But that had an even deeper impact on the rhythm of the game: it made long-term plans useless. At any time during your carefully crafted masterplan, a passive skill could trigger – and now the optimal play is to seize the new opportunities created by that skill, instead of just following the previous plan!

So just by having these random triggers there – and it really didn’t take too many – the “best” way to play Star Vikings shifted from carefully considering several moves ahead to just making what seemed to be the highest-value play at that particular moment, and then waiting to see how the game responds.

In many ways this made the game much faster, more fun and more surprising, almost simulating an opponent on a zero-sum game. Even on a single-player board with relatively static elements you still had that feeling of waiting to see how it will play out.

I minimized player frustration by keeping all of the random effects positive. Whenever something unplanned happens, it’s an opportunity to seize, not some random punishment. When I do have to include negative random effects, I communicate them very clearly and give players ample time to see it coming and adapt. For example, on the final Act of the campaign we introduce an enemy that can hurl projectiles at your characters. The targets and the timing of these attacks cannot be predicted, but the enemy communicates its decision beforehand and gives the player a few moves to decide how to deal with that incoming projectile.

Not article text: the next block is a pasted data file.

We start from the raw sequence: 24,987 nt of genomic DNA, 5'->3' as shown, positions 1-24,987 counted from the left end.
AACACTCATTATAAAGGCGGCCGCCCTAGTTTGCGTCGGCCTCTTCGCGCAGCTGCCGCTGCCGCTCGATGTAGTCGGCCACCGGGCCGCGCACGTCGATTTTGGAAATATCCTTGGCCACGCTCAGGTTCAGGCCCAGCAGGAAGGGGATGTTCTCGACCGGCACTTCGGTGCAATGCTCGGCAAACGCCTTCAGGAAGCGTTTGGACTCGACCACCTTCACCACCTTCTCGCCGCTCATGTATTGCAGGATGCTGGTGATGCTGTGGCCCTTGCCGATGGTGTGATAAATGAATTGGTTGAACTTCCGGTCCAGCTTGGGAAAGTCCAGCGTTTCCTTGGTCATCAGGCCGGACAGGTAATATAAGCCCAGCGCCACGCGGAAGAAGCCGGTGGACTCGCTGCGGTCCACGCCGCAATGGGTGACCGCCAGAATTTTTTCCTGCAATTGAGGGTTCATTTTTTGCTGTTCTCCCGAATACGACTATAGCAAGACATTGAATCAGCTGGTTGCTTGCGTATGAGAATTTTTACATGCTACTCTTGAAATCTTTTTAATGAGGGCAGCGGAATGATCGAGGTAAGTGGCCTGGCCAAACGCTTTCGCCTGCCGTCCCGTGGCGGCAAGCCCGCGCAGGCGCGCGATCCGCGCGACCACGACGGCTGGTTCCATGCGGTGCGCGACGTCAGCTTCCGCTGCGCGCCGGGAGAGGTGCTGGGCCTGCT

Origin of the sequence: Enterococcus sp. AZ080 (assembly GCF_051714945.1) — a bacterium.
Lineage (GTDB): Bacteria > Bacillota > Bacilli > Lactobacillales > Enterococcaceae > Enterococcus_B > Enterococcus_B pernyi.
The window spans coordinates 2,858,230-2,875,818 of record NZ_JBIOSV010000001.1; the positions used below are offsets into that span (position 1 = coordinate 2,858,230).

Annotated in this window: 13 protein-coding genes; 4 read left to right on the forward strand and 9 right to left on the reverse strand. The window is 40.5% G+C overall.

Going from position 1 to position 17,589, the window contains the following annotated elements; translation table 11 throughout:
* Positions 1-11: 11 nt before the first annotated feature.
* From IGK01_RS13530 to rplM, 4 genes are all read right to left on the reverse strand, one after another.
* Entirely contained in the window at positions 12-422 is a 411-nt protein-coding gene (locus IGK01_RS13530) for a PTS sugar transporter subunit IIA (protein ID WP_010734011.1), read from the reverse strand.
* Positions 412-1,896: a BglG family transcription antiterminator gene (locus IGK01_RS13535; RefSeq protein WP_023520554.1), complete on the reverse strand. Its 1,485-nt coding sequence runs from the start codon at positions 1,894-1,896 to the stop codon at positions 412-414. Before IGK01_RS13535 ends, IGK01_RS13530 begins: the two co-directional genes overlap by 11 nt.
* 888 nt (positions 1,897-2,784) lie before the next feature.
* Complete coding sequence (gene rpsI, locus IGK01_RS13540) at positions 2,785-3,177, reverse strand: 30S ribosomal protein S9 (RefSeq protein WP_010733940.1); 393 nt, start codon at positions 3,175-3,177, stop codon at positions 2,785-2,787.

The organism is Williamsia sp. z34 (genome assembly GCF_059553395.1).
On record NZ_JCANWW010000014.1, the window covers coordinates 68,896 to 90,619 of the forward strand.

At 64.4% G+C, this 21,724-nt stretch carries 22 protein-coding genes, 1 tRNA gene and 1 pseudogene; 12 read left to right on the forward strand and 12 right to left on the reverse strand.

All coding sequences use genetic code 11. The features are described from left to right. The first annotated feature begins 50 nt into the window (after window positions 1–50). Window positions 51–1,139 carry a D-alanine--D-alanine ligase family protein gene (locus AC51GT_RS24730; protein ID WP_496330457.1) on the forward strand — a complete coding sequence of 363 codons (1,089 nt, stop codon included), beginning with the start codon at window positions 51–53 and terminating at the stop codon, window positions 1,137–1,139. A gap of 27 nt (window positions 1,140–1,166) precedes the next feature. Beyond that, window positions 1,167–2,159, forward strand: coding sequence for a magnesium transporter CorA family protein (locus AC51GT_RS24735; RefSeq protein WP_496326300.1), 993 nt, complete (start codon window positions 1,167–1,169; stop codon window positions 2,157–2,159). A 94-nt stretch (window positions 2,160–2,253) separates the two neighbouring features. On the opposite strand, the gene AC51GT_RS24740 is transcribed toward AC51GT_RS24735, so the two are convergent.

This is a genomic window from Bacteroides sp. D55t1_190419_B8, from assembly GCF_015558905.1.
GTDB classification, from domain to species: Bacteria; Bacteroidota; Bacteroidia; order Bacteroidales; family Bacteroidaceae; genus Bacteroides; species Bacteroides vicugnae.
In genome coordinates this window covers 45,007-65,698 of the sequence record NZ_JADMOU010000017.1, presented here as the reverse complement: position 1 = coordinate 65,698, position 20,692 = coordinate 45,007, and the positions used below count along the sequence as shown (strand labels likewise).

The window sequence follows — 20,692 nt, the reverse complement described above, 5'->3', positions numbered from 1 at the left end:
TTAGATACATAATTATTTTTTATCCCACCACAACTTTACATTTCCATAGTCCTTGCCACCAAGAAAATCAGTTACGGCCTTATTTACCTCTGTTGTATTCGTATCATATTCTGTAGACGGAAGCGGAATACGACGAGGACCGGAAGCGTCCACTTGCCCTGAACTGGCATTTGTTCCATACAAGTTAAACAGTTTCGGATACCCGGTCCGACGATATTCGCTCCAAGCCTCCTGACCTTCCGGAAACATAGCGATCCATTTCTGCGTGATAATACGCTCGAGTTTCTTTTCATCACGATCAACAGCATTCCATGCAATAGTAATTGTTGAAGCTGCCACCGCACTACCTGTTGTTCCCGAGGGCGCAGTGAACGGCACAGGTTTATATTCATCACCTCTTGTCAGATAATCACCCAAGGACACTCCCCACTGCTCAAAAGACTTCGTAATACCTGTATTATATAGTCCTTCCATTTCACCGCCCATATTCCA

starshot2

The problems

The game will release this Thursday, and I foresee that one of the main complaints that “core” players will have is that the game relies too heavily on “luck” – the classic “too much RNG” criticism.

I could (maybe should?) write a whole article on the relationship between skill and chance, but as I’ve wrote previously, human beings are terrible at dealing with probabilities. Top players and designers understand that risk management is, in fact, a skill – that’s how professional Poker players can be consistently good at a “luck-heavy” game, for example. The majority of humankind, though, does not share that view.

Emotional player responses are, in my opinion, much more important than number-crunching. Even if you, as a designer, are very confident about your numbers and stats and knows “what’s best for the game”, if the community at large is still complaining about the game feeling “too random” or unfair, you have a problem. If that’s the case with Star Vikings, I will do my best to try and reduce that feeling as much as I can in future patches, regardless of being able to prove them “wrong” or not.

 

The future

As an ongoing, “live” design, I reckon that Star Vikings will still change and maybe teach me enough to warrant a new article or two. No matter what changes I have to make, however, I will stand by the core principles of why random effects were introduced. They make the game better. To fully solve the issue without resorting to random effects, I believe I’d have to go back to the drawing board and redesign the core gameplay to support good pacing without resorting to high levels of uncertainty. Maybe Star Vikings 2?

In any case, on a design standpoint, I am very excited to see how players’ reactions will be to this weird game I’ve built. I promise to let you know how it went ;-)

Comments